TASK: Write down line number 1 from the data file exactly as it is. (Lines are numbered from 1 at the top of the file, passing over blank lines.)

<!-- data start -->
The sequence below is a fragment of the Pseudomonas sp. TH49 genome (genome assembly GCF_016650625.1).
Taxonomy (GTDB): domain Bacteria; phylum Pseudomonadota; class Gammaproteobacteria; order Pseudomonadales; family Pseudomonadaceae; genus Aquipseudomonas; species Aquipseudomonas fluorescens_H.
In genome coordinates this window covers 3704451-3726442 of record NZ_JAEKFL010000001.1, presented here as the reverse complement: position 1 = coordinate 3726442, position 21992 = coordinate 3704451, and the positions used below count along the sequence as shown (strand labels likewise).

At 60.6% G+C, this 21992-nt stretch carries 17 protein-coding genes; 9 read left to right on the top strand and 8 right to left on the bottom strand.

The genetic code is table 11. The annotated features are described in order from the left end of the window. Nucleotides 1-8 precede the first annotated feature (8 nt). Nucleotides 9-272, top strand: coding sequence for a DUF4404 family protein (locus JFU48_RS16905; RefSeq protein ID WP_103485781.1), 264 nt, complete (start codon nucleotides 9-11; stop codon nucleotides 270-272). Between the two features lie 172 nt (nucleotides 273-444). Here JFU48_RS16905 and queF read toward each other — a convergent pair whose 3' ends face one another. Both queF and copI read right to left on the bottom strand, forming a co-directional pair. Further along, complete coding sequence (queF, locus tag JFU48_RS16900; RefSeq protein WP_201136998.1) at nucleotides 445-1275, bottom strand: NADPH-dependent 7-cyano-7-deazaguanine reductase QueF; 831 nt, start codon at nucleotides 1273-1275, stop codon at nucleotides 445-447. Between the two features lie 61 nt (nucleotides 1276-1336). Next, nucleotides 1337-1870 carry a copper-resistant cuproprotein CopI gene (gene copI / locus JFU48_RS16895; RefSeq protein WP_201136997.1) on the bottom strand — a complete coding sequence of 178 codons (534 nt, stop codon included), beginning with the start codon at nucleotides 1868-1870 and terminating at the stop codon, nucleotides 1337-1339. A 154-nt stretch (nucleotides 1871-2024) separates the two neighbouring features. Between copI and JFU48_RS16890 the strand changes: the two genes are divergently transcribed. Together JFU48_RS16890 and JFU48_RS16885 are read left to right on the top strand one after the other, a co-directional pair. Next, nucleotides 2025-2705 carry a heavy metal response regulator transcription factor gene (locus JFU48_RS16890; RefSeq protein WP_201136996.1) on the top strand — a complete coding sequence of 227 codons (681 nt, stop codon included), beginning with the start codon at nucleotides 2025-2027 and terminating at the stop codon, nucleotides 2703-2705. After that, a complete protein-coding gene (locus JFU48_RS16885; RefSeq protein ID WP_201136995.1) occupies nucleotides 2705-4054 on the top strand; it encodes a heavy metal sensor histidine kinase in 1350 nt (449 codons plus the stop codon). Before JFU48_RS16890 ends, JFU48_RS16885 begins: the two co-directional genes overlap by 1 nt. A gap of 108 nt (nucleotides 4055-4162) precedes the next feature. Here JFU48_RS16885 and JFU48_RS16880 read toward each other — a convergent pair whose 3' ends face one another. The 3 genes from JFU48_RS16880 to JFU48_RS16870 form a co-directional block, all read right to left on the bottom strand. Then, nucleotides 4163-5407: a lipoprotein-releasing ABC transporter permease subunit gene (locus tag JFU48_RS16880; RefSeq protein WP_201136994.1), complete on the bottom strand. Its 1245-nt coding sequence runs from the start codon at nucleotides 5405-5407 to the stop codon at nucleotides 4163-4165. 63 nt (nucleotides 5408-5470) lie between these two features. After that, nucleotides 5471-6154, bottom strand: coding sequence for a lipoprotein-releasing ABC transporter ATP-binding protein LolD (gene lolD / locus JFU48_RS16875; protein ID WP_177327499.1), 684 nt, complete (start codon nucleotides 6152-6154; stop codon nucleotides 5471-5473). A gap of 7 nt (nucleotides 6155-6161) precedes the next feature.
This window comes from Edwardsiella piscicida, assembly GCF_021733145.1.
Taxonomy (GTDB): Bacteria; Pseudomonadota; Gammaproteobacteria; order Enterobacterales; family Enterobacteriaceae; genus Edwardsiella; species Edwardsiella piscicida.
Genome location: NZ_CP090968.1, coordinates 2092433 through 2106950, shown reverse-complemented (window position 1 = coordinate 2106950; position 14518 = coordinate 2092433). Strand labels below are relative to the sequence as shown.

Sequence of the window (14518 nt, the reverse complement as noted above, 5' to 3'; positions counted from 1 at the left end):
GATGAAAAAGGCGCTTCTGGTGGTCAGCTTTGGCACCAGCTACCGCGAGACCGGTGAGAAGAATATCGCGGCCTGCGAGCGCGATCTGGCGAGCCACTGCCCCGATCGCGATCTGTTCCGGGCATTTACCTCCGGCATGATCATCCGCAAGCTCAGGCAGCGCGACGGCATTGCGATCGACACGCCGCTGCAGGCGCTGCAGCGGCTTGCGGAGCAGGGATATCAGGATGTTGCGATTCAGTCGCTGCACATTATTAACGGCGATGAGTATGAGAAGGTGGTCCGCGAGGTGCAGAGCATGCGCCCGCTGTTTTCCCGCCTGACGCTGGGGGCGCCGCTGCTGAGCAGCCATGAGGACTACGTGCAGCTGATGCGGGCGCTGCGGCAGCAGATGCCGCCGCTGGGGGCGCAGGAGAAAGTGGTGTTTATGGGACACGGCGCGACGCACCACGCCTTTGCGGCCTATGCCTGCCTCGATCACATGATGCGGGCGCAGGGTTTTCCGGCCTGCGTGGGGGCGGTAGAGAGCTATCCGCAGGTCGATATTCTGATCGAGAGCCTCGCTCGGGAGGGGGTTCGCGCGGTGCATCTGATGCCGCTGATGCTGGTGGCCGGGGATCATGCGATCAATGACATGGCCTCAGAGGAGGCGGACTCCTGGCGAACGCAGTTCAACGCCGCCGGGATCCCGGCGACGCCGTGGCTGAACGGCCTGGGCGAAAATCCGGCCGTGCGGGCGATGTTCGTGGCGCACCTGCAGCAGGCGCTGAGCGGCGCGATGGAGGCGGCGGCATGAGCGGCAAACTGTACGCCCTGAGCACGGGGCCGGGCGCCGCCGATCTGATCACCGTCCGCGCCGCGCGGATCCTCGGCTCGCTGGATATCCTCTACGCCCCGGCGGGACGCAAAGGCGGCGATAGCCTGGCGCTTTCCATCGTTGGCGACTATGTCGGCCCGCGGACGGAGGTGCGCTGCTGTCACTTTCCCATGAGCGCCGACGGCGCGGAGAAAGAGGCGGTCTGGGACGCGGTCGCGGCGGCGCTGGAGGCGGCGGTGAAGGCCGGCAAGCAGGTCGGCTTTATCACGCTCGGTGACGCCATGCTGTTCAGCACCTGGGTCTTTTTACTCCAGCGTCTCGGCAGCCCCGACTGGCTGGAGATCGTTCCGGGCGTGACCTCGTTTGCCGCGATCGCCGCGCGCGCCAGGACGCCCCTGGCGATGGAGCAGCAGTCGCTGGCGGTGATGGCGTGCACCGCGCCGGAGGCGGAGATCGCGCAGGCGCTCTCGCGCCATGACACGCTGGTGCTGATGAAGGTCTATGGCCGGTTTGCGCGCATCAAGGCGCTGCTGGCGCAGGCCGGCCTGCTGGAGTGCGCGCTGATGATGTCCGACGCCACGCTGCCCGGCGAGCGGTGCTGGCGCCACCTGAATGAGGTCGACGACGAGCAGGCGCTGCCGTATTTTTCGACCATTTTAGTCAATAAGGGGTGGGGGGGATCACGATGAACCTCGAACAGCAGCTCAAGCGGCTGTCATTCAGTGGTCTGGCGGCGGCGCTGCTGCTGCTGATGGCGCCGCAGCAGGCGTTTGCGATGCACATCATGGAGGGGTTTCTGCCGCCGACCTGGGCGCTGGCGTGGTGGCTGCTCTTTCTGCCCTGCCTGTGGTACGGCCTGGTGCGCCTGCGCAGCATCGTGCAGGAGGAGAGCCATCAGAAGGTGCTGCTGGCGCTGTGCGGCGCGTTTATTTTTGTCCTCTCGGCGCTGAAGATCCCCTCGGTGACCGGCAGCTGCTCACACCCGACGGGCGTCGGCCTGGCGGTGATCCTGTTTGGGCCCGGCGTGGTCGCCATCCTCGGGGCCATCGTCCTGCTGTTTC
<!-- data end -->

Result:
The sequence below is a fragment of the Pseudomonas sp. TH49 genome (genome assembly GCF_016650625.1).